It has been eight years since Fox’s popular series Prison Break ended its run. But the two stars of the show, Wentworth Miller and Dominic Purcell, got together and came up with the idea of bringing the franchise back for a limited event.
In the original series Michael Scofield (Miller, DC’s Legends of Tomorrow), is determined to get his convicted brother, Lincoln Burrows (Purcell, DC’s Legends of Tomorrow), from death row at the Fox River State Penitentiary. Michael conjures up an elaborate plan to break Lincoln out of prison. This includes tattooing the blueprint of the prison’s map on his back.
When Lincoln and Sara (Sarah Wayne Callies, Colony, The Walking Dead), Michael’s wife until he was presumed dead, reunite to devise the biggest escape ever. Their plan includes bringing back together other notorious escapees from the Fox River State Penitentiary, including the notorious T-Bag (Robert Knepper, Twin Peaks).
Paul T Scheuring, the creator and producer of the series, along with Wentworth Miller, Sarah Wayne Callies and Robert Knepper, came to the TV Critics tour in January to discuss the limited series, which premiered on Fox on April 4th 2017.
Wentworth, if The Flash and DC’s Legends of Tomorrow had never cast you as Captain Cold and Dominic as Heat Wave, would this Prison Break revival ever had happened?
Wentworth Miller: That’s a great question, and I’m not sure what the answer is. That is where Dom and I had our reunion. We hadn’t seen each other for about five years, and suddenly, we are back on set. We were talking about old times, and out of that conversation came the possibility of revisiting Prison Break.
Paul, was the genesis of the plot line, ‘How do we bring Michael back to life?’ Did the story followed out of that, or did you come to it a different way?
Paul T Scheuring: You are exactly right because, obviously, the initial impetus came from Wentworth and Dominic, and then it kind of filtered over to me.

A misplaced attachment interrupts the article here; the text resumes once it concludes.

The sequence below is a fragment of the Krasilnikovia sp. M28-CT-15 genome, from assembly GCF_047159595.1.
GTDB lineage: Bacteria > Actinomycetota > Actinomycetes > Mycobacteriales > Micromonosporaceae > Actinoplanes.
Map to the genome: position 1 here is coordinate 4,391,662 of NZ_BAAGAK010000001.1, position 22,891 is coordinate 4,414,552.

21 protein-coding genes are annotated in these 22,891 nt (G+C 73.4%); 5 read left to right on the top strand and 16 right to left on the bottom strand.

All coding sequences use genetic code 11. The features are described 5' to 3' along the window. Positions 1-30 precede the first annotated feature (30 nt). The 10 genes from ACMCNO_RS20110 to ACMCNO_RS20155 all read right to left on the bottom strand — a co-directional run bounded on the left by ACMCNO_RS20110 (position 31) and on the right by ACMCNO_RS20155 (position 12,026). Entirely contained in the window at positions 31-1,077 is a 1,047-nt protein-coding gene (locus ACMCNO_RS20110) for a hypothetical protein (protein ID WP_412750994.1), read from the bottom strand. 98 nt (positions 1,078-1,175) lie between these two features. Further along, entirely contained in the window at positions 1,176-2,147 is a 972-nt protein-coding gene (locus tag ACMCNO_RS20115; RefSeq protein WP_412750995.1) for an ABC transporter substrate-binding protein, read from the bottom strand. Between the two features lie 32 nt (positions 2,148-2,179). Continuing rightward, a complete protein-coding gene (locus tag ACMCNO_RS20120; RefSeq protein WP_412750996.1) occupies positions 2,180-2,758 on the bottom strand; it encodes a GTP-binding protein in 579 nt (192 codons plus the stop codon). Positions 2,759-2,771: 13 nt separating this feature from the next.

In the new era of television, people are much more open to limited runs and event series. So knowing that, and for them coming to me and saying, ‘Let’s do a limited run of this thing,’ which was originally scheduled for ten and then became nine (episodes) ultimately, I said, ‘Okay. That’s worth doing.
If we can tell a very tight, close?ended story as to why Michael might possibly still be alive, I’m open to that.’ And so I started exploring reasons why, and it took me back about 2,500 years in literature, but I found a reason why.
Wentworth, what’s up with the new tattoo? Do you get full tattoos back again or not this time?
Wentworth: It’s a different set of tattoos, and they serve a slightly different purpose. That’s all I can say.
How do you top the one in the original series?
Wentworth: I’m not sure there’s any topping the original. It was a pretty original set piece back in 2005, and this one, I think, stands on its own.
Robert, do you think Prison Break could have come back without T-Bag? Is he the ultimate bad guy?
Robert Knepper: My father always used to say to me, “If you think you are so important, put your finger in a bucket of water, pull it out, and see how fast that hole fills up.”
I think, yeah, it absolutely could have. T-Bag is a great character, but it’s an ensemble.
Paul, I’m curious about T-Bag’s bionic hand. What was the genesis of that idea? Were the prosthetics difficult to work with back in the day, and you wanted something else? Where did the idea come from?
Paul: Well, bionic I think is obviously a fun way to characterize it, but it’s all based actually on real prosthetic technology. On one level you don’t want him to run around with a rubber hand for the rest of his life because it’s a bit silly.
But, on another level, there’s a reason within the narrative that he actually gets it. So it does have a dramatic reason for being in the show.
Can you talk about returning to the franchise? Do you have a shorthand with each other, and did you fall right back into it, or was it awkward at first?
Sarah Wayne Callies: I think one of the challenges at the beginning of a new project is trying to figure out the relationships you have with all the characters (and actors) you’re working with. What your history is so that there’s some authenticity there.
There’s a lot of history (on this series); when we started this marriages, children, coming out, politics changing. Everybody’s life, I think, is monumentally different. And, in some form, we’ve seen that through together.
I think that brings it a texture and immediacy to those relationships that some actors can fake. I, apparently, am not good enough to be one of them. My very first scene was with Dom, and there’s just a decade there. And that’s kind of irreplaceable.
Robert: It was just an amazing, blessed experience.
I’ve had the great honor and pleasure with my wife to be able to go this year to Brussels, Amsterdam, Finland and China and to shoot in Cape Town.
Our faces are painted on buses in Nairobi. It’s as if the show never ended. Every nation in the world knows this show. And it doesn’t matter that it hasn’t been on for (eight) years.